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Proposal to Remove Free Parking Riles Santa Cruz Avenue Residents

4:04 PM PST on February 1, 2017

Residents shot down a proposal to restrict motor vehicle parking along Santa Cruz Avenue at a community meeting in Oak Knoll Elementary School last Monday. Photo: Andrew Boone

Going by the results of a public meeting at Oak Knoll Elementary School in Menlo Park last Monday, San Mateo County traffic engineers have no options left to correct a dangerous five-lane stretch of Santa Cruz Avenue that runs from San Hill Road to Alameda de las Pulgas.

“I'm one of the cyclists that has been hit on this road and it was a very traumatic experience,” said a young woman at the meeting. “And it was also a traumatic experience for the driver.”

Not that they haven't proposed solutions, sort of. It's just that even the weak ones can't get traction. The latest: engineers had proposed restricting on-street parking to "provide a safer space for bicycling." The County's proposal would apply from Sand Hill Road to Alameda de las Pulgas on weekdays from 8-6 p.m., which would "provide additional riding space for cyclists," who would be expected to ride in the empty parking lane (it should be noted, with no planned striping or signage to tell them this).

That's only in the northbound direction. Heading southbound, the parking restrictions wouldn't do anything to improve safety, since there's currently no parking on that side of the street anyway--and no dedicated space for bicycling either.

But after blow back at the community meeting in Menlo Park, even the parking restriction proposal is off the table. Neighbors insisted that the parking spaces were critical and that removing them would not really address the safety hazards resulting from the street's design.

Resident Kirby Wilkins explained that multiple medical care professionals need to be able to park on the street to care for his son, who uses a wheelchair. “We have a handicapped van that comes in and out all the time during the day. Parking on that street is absolutely essential for us,” he said. The area is not well-served by transit and is located about two miles uphill from downtown Menlo Park, making it difficult for many to reach by bicycle or on foot.

County staff agreed to reconsider other options to improve traffic safety, such as removing traffic lanes--although they had concluded in a 2012 traffic analysis that even removing one northbound lane would “push the [Sand Hill Road] intersection into even more severe congested gridlock conditions.” That analysis recommended against any lane removals or changes to the street's design, although it concluded that removing one southbound lane “may be a viable option.”

So there's some hope.

Meanwhile, “there are 26 spots altogether. It's reasonably well-used but it's not at capacity,” said San Mateo County Public Works Deputy Director Joe LoCoco at last Monday's meeting. This segment of Santa Cruz Avenue lies between Palo Alto and Menlo Park but is not incorporated into either, so any changes to the street's design must be approved by the County.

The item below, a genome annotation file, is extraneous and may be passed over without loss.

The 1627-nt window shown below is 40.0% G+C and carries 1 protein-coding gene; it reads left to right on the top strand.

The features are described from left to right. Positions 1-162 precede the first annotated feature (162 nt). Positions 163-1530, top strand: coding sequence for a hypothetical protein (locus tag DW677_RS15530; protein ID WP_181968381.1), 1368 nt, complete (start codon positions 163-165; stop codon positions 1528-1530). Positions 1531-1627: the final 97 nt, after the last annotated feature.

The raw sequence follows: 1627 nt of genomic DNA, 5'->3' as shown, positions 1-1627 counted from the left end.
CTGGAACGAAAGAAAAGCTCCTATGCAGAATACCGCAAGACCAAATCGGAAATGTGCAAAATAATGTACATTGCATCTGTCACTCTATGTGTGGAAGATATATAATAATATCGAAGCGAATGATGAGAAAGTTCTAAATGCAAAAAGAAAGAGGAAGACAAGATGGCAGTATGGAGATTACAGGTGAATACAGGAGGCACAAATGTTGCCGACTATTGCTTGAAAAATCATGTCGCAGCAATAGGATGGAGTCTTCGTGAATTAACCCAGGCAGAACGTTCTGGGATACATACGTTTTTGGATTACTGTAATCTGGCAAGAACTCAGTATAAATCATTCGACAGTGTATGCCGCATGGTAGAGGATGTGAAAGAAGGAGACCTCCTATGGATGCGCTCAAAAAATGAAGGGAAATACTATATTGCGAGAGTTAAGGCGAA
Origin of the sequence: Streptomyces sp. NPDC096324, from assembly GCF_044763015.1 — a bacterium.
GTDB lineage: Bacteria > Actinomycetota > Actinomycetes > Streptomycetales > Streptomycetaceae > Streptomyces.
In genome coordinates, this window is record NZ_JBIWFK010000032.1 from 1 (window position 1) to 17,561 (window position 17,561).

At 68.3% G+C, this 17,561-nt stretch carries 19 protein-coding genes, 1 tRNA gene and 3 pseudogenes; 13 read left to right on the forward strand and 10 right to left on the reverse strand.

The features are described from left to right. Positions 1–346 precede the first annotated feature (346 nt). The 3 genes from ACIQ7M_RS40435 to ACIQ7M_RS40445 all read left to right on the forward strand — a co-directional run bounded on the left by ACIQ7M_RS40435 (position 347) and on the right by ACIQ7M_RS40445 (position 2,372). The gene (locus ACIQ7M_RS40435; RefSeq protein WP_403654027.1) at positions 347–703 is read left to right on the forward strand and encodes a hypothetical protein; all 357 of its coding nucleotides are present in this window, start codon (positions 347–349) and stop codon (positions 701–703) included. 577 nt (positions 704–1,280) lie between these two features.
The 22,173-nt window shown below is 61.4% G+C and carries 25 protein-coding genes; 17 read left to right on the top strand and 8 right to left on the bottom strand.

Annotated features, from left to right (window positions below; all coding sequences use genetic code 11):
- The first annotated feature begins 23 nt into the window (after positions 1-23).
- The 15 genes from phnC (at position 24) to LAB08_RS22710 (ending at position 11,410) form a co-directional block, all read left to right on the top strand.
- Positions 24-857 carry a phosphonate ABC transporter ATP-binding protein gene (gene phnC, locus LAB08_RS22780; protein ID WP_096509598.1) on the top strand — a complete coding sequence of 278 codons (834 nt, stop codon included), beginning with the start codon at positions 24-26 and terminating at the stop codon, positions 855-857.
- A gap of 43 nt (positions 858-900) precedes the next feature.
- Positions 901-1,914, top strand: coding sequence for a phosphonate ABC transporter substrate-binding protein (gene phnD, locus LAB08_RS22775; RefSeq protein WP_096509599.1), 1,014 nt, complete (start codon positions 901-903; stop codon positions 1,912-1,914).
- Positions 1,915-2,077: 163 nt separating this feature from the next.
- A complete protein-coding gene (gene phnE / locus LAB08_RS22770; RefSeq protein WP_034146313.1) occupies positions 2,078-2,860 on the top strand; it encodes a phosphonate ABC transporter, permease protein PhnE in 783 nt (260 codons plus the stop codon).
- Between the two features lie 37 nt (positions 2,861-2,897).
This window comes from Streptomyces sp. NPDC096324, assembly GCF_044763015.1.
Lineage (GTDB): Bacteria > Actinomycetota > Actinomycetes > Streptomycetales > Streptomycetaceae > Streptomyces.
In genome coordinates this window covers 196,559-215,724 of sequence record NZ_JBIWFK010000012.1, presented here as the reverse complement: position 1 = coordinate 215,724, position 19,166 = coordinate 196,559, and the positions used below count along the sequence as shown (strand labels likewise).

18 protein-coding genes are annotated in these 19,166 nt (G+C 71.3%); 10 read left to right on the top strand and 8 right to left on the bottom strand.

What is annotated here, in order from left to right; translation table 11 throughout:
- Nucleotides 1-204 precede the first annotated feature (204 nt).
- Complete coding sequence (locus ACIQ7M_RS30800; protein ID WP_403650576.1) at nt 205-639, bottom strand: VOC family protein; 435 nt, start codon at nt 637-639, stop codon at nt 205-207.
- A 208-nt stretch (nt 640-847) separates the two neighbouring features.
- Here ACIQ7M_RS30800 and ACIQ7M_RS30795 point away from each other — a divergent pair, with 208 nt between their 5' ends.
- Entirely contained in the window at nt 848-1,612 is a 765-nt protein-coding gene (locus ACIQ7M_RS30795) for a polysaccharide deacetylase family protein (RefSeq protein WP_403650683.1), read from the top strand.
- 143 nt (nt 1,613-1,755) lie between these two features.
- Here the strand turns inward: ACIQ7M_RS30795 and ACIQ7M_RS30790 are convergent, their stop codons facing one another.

Including turn lanes, Santa Cruz Avenue is seven lanes wide at Sand Hill Road. High traffic speeds and volumes discourage walking and bicycling here. Photo: Google Earth
Including turn lanes, Santa Cruz Avenue is seven lanes wide at Sand Hill Road. High traffic speeds and volumes discourage walking and bicycling here. Photo: Google Earth
Including turn lanes, Santa Cruz Avenue is seven lanes wide at Sand Hill Road. High traffic speeds and volumes discourage walking and bicycling here. Photo: Google Earth

The 1,500-foot long segment of Santa Cruz Avenue, with two traffic lanes in each direction and a center turn lane, represents a major gap in what is otherwise an excellent north-south regional bicycling route along Junipero Serra Boulevard and Alameda de las Pulgas.

Meanwhile, “The only way to ride that with the least bit of safety is to get in the middle of the lane... cars will squeeze by you, and I've had my handlebars hit,” said another neighbor at the meeting. Residents complained that high traffic speeds create a safety hazard for everyone using the street, and are the result of widening the roadway over 40 years ago.

We would love to have the slowest speeds possible, but we need to be able to justify them by the standards that have been set by the state,” said LoCoco, referring to the 85th percentile rule used to set speed limits.

While San Mateo County staff are hesitant to remove traffic lanes, bottom line is that's what it will take to reduce speeds and make the area safer. The street also needs real, protected bike lanes--not just some vague "additional riding space." And if the state is really getting in the way, then the county needs to take some chances, get waivers, call Sacramento, work with the neighbors, scream and shout if they have to, and do what is necessary to make the road safe.

Staff engineers, instead, agreed to cancel the parking restriction proposal, which was scheduled to be heard by the Board of Supervisors later this month.

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